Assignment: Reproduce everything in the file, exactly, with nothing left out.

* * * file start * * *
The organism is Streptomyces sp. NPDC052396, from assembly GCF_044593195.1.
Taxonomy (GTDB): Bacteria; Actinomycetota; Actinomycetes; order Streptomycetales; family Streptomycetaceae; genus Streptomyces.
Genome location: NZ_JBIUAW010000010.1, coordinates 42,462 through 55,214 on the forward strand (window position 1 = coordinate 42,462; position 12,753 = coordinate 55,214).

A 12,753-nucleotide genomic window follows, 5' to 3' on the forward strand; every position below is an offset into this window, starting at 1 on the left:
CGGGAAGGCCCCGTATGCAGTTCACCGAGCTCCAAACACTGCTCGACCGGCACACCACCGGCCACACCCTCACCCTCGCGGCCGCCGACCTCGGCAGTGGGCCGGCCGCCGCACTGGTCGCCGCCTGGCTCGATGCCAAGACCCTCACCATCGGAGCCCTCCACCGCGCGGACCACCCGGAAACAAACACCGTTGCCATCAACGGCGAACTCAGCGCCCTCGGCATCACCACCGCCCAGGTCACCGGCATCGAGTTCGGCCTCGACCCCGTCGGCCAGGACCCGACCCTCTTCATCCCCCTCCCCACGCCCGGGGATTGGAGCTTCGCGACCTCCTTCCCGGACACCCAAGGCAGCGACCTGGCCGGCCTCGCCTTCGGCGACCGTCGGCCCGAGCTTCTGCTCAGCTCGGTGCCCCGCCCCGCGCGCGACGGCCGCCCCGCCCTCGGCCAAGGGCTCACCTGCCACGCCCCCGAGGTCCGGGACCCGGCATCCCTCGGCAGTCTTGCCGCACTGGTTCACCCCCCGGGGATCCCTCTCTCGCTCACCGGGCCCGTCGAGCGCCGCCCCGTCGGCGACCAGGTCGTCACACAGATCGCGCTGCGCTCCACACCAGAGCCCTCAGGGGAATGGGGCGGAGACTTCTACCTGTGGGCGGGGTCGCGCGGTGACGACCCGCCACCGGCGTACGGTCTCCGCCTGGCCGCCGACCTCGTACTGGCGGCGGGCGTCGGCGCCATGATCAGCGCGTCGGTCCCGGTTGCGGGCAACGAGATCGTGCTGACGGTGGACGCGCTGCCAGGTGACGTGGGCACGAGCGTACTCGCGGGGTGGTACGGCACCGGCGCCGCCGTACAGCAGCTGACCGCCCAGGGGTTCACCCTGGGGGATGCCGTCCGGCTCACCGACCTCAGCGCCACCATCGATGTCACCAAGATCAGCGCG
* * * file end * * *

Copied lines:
The organism is Streptomyces sp. NPDC052396, from assembly GCF_044593195.1.
Taxonomy (GTDB): Bacteria; Actinomycetota; Actinomycetes; order Streptomycetales; family Streptomycetaceae; genus Streptomyces.
Genome location: NZ_JBIUAW010000010.1, coordinates 42,462 through 55,214 on the forward strand (window position 1 = coordinate 42,462; position 12,753 = coordinate 55,214).

A 12,753-nucleotide genomic window follows, 5' to 3' on the forward strand; every position below is an offset into this window, starting at 1 on the left:
CGGGAAGGCCCCGTATGCAGTTCACCGAGCTCCAAACACTGCTCGACCGGCACACCACCGGCCACACCCTCACCCTCGCGGCCGCCGACCTCGGCAGTGGGCCGGCCGCCGCACTGGTCGCCGCCTGGCTCGATGCCAAGACCCTCACCATCGGAGCCCTCCACCGCGCGGACCACCCGGAAACAAACACCGTTGCCATCAACGGCGAACTCAGCGCCCTCGGCATCACCACCGCCCAGGTCACCGGCATCGAGTTCGGCCTCGACCCCGTCGGCCAGGACCCGACCCTCTTCATCCCCCTCCCCACGCCCGGGGATTGGAGCTTCGCGACCTCCTTCCCGGACACCCAAGGCAGCGACCTGGCCGGCCTCGCCTTCGGCGACCGTCGGCCCGAGCTTCTGCTCAGCTCGGTGCCCCGCCCCGCGCGCGACGGCCGCCCCGCCCTCGGCCAAGGGCTCACCTGCCACGCCCCCGAGGTCCGGGACCCGGCATCCCTCGGCAGTCTTGCCGCACTGGTTCACCCCCCGGGGATCCCTCTCTCGCTCACCGGGCCCGTCGAGCGCCGCCCCGTCGGCGACCAGGTCGTCACACAGATCGCGCTGCGCTCCACACCAGAGCCCTCAGGGGAATGGGGCGGAGACTTCTACCTGTGGGCGGGGTCGCGCGGTGACGACCCGCCACCGGCGTACGGTCTCCGCCTGGCCGCCGACCTCGTACTGGCGGCGGGCGTCGGCGCCATGATCAGCGCGTCGGTCCCGGTTGCGGGCAACGAGATCGTGCTGACGGTGGACGCGCTGCCAGGTGACGTGGGCACGAGCGTACTCGCGGGGTGGTACGGCACCGGCGCCGCCGTACAGCAGCTGACCGCCCAGGGGTTCACCCTGGGGGATGCCGTCCGGCTCACCGACCTCAGCGCCACCATCGATGTCACCAAGATCAGCGCG